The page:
The French Connection
by Lucie Hart
I have spent half my life in France and the other half in England, and my brand of French-inflected chick lit grew out of this experience. Over the years I’ve been constantly struck by differences between our cultures. But nowhere is this more fascinating and hilarious than when it comes to relationships between men and women – to romance.
It was no accident that, although I am French, I found myself writing fiction about this stuff in English. Of course I’d been living in London for years, but there was more to it: namely the fact that France has no chick lit – no home-grown chick lit, that is. Most of what’s available in bookshops is translated from the English. How come? Well, there’s a certain kind of confident, knowing sassiness about the genre that’s just not part of French tradition, though no doubt this will change.
Another difference: French women who move to Britain all complain about the same thing – “Nobody looks at me in the street”. It’s the oddest feeling, like losing your reflection or your shadow. But after a while, you realise that of course Englishmen do look at you – only they do it when you’re looking the other way, which is rather sweet. In France, on the other hand, men are always gazing at women, and quite openly. It’s a sort of national sport. This can be intimidating if you’re not used to it: in Paris, a heavily pregnant British friend was shocked to be propositioned in the street. Outrageous? Sexist? Maybe so. But the thing to bear in mind is that French women also take an active part in this national sport.
The name of the sport is la seduction, which translates not as seduction but as seductiveness. This means that there is always an element of playful flirtatiousness between men and women in the street, at work, during pregnancy – anytime and anywhere. It’s a vibration, an atmosphere, the possibility of something that may never materialise. It’s a game and a way of life. While they stand their ground in terms of equal rights, socially and politically, French women have retained an unabashed feminine seductiveness that is cherished as one of the perks of being French. That is why political correctness has not ‘taken’ in France. That is why French girls mind being ignored in the street.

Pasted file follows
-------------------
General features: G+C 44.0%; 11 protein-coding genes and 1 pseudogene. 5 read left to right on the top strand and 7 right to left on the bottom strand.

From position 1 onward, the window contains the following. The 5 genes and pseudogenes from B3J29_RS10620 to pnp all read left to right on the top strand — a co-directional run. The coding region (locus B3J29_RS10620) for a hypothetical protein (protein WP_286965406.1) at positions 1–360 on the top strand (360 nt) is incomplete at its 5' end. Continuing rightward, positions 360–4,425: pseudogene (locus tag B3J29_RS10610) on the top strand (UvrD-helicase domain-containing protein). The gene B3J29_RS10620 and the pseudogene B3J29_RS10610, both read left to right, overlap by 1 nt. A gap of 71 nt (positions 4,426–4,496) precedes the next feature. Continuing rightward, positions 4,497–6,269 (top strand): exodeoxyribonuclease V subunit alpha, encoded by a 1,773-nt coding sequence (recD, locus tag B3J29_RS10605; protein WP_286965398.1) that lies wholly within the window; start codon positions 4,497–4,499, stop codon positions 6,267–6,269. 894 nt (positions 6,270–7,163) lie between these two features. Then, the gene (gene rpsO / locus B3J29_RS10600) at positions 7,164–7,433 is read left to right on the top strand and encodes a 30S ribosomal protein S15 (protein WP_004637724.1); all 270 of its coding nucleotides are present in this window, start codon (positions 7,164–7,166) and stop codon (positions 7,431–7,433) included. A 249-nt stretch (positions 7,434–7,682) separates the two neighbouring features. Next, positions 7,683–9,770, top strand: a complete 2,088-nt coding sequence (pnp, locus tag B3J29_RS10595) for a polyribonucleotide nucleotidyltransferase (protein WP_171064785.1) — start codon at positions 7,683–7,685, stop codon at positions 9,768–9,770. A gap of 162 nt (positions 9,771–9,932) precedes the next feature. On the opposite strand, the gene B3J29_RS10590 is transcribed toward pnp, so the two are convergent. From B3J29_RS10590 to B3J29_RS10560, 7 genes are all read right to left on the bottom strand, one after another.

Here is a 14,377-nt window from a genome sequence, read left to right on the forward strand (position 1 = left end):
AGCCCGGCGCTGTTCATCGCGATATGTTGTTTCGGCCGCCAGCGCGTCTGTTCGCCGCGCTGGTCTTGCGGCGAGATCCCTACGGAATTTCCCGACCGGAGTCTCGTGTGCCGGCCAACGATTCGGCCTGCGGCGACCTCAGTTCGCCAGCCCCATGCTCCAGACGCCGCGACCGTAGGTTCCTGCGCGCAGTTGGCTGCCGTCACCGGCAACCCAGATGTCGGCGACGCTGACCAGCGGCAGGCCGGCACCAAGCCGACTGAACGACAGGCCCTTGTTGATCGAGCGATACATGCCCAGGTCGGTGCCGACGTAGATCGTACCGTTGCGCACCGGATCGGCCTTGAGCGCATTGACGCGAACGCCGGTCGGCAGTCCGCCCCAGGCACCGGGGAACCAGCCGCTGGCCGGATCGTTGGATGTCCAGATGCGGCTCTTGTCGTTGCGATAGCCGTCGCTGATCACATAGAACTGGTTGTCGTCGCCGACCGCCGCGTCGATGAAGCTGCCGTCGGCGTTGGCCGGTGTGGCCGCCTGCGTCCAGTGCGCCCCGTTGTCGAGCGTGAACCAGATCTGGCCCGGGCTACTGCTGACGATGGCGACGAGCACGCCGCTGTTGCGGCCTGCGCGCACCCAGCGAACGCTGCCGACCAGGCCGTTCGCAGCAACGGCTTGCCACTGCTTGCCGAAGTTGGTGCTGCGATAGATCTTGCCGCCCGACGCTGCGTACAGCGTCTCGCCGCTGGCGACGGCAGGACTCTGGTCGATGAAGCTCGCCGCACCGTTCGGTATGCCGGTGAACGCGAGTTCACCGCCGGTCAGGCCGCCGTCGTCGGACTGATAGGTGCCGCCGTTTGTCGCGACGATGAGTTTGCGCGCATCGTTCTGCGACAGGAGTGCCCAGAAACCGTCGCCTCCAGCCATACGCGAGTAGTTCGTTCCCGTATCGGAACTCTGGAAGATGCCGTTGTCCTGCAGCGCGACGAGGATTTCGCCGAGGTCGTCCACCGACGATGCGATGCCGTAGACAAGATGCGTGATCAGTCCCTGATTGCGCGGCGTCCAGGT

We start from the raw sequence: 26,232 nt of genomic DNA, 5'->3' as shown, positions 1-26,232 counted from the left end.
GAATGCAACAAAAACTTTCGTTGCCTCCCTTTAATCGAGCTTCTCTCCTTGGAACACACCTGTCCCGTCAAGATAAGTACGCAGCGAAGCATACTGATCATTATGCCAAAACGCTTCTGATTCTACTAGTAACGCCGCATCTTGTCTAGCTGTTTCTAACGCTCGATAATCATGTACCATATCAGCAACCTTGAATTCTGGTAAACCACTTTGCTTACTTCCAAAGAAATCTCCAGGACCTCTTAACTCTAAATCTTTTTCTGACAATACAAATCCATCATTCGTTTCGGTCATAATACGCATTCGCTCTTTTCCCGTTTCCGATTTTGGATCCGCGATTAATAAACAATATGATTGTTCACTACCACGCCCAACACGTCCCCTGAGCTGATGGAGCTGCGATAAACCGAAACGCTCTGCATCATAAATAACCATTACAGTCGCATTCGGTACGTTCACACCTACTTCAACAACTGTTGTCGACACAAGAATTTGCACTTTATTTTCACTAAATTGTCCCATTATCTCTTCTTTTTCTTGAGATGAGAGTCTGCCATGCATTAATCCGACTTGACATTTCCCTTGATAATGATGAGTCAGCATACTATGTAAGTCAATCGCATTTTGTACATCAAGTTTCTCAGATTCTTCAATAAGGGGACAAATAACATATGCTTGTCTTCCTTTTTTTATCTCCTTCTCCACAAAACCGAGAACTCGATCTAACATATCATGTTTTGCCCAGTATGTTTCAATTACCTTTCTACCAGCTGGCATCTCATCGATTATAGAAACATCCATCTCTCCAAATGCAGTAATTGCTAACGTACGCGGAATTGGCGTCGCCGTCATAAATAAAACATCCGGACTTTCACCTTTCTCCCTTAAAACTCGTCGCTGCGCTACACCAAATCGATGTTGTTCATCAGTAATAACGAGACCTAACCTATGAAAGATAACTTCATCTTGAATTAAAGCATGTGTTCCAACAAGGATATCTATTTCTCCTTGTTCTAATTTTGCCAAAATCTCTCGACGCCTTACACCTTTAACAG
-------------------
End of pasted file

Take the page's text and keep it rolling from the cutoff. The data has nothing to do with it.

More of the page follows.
In terms of storytelling, it’s when people from these different cultural traditions come face to face that the fun begins. There’s much comedy – and many romantic and erotic possibilities – in cultural misunderstandings. I like to take my heroines out of their comfort zone and ruthlessly transplant them abroad, where they have to grapple with incomprehensible men – and sometimes grow to love them. It’s a test of character and a promise of transformation. Because, sometimes, moving away is the best way of finding your true self.
Having spent half her life in France and the other in Britain, Lucie Hart writes atmospheric romantic comedies about the pleasing conflagrations that occur when the British come face to face with the French – and the Americans. She lives in London with her English husband and their son. Lucie Hart’s novel A Valentine’s Kiss is out now. She’s also published Finding Monsieur Right, as Muriel Zagha. Follow Lucie Hart on Twitter @luciehartauthor